Sportsthoughts (159) – An encounter with Ron “Chopper” Harris

Ron Harris (left) tackles Stan Bowles - Chelsea v QPR at Stamford Bridge

Last night, I and two old friends – Tony and Jon (he who is Dood) – had the pleasure of an evening at Stamford Bridge, sampling the delights of the food and wine that will be on offer to the high end Chelsea season ticket holders this season. Our friend DC is one of these. Unfortunately he is on his hols at the moment, but he was good enough to book us into the event. Once again, I have to say that the quality of everything and the professionalism of all the staff involved was second to none. We didn’t get to talk to Gareth, the events manager tonight, but thanks mate for a great evening.

The evening began with a drinks reception in part of Marco’s, one of the restaurants in the Stamford Bridge grounds. There we were, sipping our Mojitos, when who should come along to talk to us than Ron “Chopper” Harris, legendary Chelsea left back from the 60s and 70s? As his nickname suggests, he was as hard as nails, and his preferred method of subduing the winger opposite him was to give him a few heavy tackles at the start of the game, which, as Ron said to us, “kept most of them quiet for the rest of the game”. It’s fair to say that, in the modern age, he’d be red-carded before ten minutes was up – two yellows, most likely.

Ron played in the famous – infamous? – encounters between Chelsea and Leeds in the FA Cup of 1970. It was the first time that the FA Cup final had gone to a replay since 1912. Both games were played on mud baths. I missed the first game on TV as I was flying back to England from Cyprus, after my Dad’s three years tour of duty (he was in the RAF) came to an end. The first game ended 2-2. Chelsea won the replay at Old Trafford 2-1, after a brutal battle. As Ron reminded us, there were no bookings! The two clashes were deeply symbolic at the time: Leeds portrayed (in the South anyway) as the dirty northerners, Chelsea as the fancy dans from the Kings Road (their ground is actually on the Fulham Road). Both portrayals only told part of the story: Leeds were incredibly skilful, as well as cynical and ruthless, Chelsea were just as hard as Leeds, and could dish it out. David Webb, Peter Osgood… and Ron.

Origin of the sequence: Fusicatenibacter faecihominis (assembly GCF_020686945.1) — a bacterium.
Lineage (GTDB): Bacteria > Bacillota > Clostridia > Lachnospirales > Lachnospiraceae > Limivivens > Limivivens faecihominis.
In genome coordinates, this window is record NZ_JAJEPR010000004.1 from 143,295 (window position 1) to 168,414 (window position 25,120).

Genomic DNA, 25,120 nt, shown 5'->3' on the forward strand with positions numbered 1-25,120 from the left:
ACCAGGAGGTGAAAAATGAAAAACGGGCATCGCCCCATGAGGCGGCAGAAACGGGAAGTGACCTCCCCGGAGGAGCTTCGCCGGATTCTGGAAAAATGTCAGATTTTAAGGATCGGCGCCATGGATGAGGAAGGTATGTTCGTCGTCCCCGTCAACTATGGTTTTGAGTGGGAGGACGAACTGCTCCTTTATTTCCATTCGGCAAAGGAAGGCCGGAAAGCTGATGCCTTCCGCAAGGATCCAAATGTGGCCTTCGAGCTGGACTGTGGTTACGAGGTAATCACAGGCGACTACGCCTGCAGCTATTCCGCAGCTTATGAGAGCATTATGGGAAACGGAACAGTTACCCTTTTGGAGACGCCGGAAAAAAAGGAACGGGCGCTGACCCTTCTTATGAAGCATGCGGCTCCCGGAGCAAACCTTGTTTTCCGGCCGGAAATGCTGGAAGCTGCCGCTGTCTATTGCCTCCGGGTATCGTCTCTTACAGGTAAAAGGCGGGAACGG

The games had such a hold on the football nation that we used to play Chelsea v Leeds in the school playground with a tennis ball every playtime. As 10 and 11 year olds, we all had to be a player. I was Alan Hudson for Chelsea. He was a long-haired skilful midfielder who never truly fulfilled his promise. We had a few of them in the 70s in England – at international level the managers never really trusted them, so they didn’t blossom in the white shirt. Needless to say we failed to qualify for both the 1974 and 1978 World Cups.

If truth be told, my own playing style,  as I got into my teens, was more Ron Harris than Alan Hudson, despite aspirations towards the latter. I think my most frequently uttered cry on the field (other than “get back!” to the midfielders) was “but I got the ball ref!”

So I, and my friends had the greatest admiration for Chopper and his ilk. He never played for England but he can count himself unlucky. Far worse, less reliable players did. Naturally he lamented the changing world of football, the diving and the clampdown on tackling – “it’s a non-contact sport these days”. Predictably, he attributed this to the foreign players, and he’s right up to a point, but not because they are cheats. They are simply wilier – the culture in most other top football nations isn’t about piling in to win the ball. It’s possession and interception. And forwards win free kicks by just making sure the defender’s leg or body makes contact. It’s a cleverer tactic than the old-fashioned English response, which would have been to give as good as you got. We asked Ron who was the toughest centre forward he came up against. He said Andy Lochead, the Aston Villa striker – balding, no teeth, all elbows. A Scottish battering ram. Wouldn’t get far these days – the players are all too fast, and all those elbows would get red cards. Same for Ron really. His style just wouldn’t work in this day and age. The players are fitter, faster, better drilled, with a better touch. The pitches, at the top level, are transformed. The fact is that if a player of Ron’s type tried to rough up, say, Mesut Ozil, it wouldn’t work. He wouldn’t get near him. He’d be on his arse as Mesut drifted effortlessly by.